What is PipThe currency market is full of nomenclature that sounds like a completely new language to beginners. Words like pip, point, spread or tick can make an amateur dizzy. If you’re looking for an answer to the question of what a pip is, you’re in the right place. Once you’ve read the ebook, the pips won’t be scary to you anymore.

The first steps on a leveraged trading market look very similar among young traders. Advertising on the Internet about the possibility of obtaining additional funds, online training, or encountering an article or book encourages you to make your first steps into the currency market. Thanks to that, you begin your fascinating adventure and explore an unknown ground full of enigmatic concepts such as trading pips, ticks and points.

How to understand a tradingpip?

When testing a trading broker, one of the first steps you should do is to open a demo account. First of all, you’re gonna go through the process of installing the platform on your computer or a mobile device. After switching it on and checking its functionality, you’re naturally gonna pay attention to the list of instruments and changing prices. You’re gonna see that spreads on particular currency pairs on other instruments will be displayed in pips and the contract specification will tell you what is a pip and tick value. Let’s focus on what these values mean for you.

On the currency market, you trade currency pairs. Why pairs? It’s quite simple – in order to buy a currency, the buyer has to sell another currency. That is why there are always pairs of currencies on the market. Currency pairs are quoted in a single pip. The name “pip” stands for Percentage In Point. A pip is the fourth digit after the decimal point (0.0001). In the currency market, 1 pip is the reference point for determining changes in the value of a currency pair. For currency pairs where the second currency in a pair is Japanese yen, the size of a single pip is set to two decimal places (0.01). One Japanese yen is indivisible, which means that the lowest value in the Japanese monetary system is one JPY, hence the need to reduce the value of pips to two decimal places.

What’s a trading point?

In addition to the concept of a pip, an equally popular term is a trading point. At this point, you are probably asking yourself the following question: What is the definition of a point? What is the base point? A point is so often found in the trader’s nomenclature that it can be considered as a pip.

It is true that for many years a pip has been the minimum possible change in a currency pair, which has started to create clear associations, and the pip itself has started to be associated with the same value as a point. However, as the trading market developed, additional quotes were introduced, up to five decimal places. In the case of currency pairs quoted with Japanese yen, it will be the third decimal place. In this way, a single point began to determine the smallest possible change in the FX market.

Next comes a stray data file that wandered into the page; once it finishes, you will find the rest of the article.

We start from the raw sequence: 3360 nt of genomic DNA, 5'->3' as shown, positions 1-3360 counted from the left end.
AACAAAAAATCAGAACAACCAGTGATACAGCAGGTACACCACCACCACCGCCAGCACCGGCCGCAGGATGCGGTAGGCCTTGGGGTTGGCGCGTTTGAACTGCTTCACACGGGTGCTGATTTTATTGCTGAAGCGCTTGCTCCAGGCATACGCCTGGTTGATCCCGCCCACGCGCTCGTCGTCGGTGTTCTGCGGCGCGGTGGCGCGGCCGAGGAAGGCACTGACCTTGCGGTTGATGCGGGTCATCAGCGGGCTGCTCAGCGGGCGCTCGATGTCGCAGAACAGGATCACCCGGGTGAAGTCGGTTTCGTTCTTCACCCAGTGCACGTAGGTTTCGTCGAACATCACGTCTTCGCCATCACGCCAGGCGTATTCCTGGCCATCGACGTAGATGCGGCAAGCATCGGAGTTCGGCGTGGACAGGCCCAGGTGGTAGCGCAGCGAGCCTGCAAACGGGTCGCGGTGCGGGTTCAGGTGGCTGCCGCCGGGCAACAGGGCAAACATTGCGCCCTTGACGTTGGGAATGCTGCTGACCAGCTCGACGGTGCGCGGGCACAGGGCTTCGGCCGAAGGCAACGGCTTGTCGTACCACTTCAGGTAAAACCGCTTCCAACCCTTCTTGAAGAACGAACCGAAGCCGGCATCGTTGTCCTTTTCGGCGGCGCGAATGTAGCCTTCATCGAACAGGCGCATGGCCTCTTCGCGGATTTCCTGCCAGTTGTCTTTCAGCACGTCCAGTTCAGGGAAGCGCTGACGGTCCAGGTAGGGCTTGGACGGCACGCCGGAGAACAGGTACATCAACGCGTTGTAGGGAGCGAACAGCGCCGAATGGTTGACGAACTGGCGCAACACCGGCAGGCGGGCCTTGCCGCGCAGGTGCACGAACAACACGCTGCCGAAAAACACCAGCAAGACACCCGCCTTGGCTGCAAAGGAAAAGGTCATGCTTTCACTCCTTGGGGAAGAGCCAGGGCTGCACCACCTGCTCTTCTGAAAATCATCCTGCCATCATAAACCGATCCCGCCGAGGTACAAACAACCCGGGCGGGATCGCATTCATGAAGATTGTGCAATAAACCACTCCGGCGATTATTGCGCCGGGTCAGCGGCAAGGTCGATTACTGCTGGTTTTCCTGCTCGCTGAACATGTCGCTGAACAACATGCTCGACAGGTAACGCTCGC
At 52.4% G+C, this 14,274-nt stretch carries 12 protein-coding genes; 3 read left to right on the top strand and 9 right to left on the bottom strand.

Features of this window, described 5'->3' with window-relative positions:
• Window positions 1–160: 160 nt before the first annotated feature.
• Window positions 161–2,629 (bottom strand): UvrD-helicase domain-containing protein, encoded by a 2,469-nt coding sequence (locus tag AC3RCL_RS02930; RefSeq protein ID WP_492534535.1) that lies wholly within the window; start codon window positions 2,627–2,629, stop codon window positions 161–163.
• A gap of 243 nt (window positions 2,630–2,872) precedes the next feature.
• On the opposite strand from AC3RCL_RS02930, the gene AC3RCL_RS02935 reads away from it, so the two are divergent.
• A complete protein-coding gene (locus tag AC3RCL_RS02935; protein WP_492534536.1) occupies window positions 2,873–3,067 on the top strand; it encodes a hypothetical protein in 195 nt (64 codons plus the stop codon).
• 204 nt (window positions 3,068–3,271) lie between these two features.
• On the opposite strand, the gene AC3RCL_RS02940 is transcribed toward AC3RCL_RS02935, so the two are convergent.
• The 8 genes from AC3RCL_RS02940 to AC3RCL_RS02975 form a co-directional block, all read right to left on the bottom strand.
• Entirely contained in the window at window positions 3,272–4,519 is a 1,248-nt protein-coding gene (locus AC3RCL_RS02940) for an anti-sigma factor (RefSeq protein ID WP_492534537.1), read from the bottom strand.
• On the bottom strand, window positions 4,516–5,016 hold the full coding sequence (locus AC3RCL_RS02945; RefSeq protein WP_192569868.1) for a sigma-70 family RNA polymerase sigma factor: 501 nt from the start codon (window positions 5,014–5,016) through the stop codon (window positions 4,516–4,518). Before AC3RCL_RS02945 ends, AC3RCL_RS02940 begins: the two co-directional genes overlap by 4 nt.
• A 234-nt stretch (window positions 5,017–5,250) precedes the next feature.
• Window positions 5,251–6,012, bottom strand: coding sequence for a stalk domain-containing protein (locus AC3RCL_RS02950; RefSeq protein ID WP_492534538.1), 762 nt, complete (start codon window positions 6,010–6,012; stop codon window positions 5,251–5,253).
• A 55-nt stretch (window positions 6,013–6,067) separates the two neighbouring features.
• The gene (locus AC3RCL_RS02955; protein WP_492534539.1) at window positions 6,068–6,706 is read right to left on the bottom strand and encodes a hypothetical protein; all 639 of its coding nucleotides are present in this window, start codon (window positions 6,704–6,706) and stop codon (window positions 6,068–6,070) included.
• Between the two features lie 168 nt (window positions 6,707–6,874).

Tick and pips

In addition to point and pip values, a tick is also a common trading term. What is a tick? Is a tick the same as a point or a pip? A tick is the value of the single smallest change of a price of a financial instrument. It was explained in the previous part of the ebook that the smallest possible change in the currency market is one point, i.e. 1/10 pip. However, the currency market is not the only market you trade and there is a wide range of different instruments available for you e.g. commodities, stocks or indices. Instruments outside the currency market have their own minimum tick, by which the price can change.

A good example of using a ‘tick’ term is the regulated market – stock exchanges determine the tick value for a given instrument. For example, a futures contract on the S&P 500 index on the CME exchange has a tick size of 0.25 points. It means that when you’re trading SP500 contracts you don’t have to wait for the instrument to change by a full point.

Trading Spread

As you already know what a pip, point and ticks are, you are probably wondering what spread is? What do pips and spreads have in common? When you’re about to make the trade, the first thing to notice in the order window of your trading platform are the two prices next to the instrument. The one on the left is called the bid price. The one on the right-hand side is called the ask price or the offer price.

What’s the definition of the bid and ask prices? Ask is the price at which you open a long position and close a short position. A bid is a price at which you open a short position or close a long position. What is the spread then? Spread is the difference between these two prices, ask price minus bid price. When trading currency, one price is always used to open a position and the other one to close it, hence the understanding of what spread becomes crucial.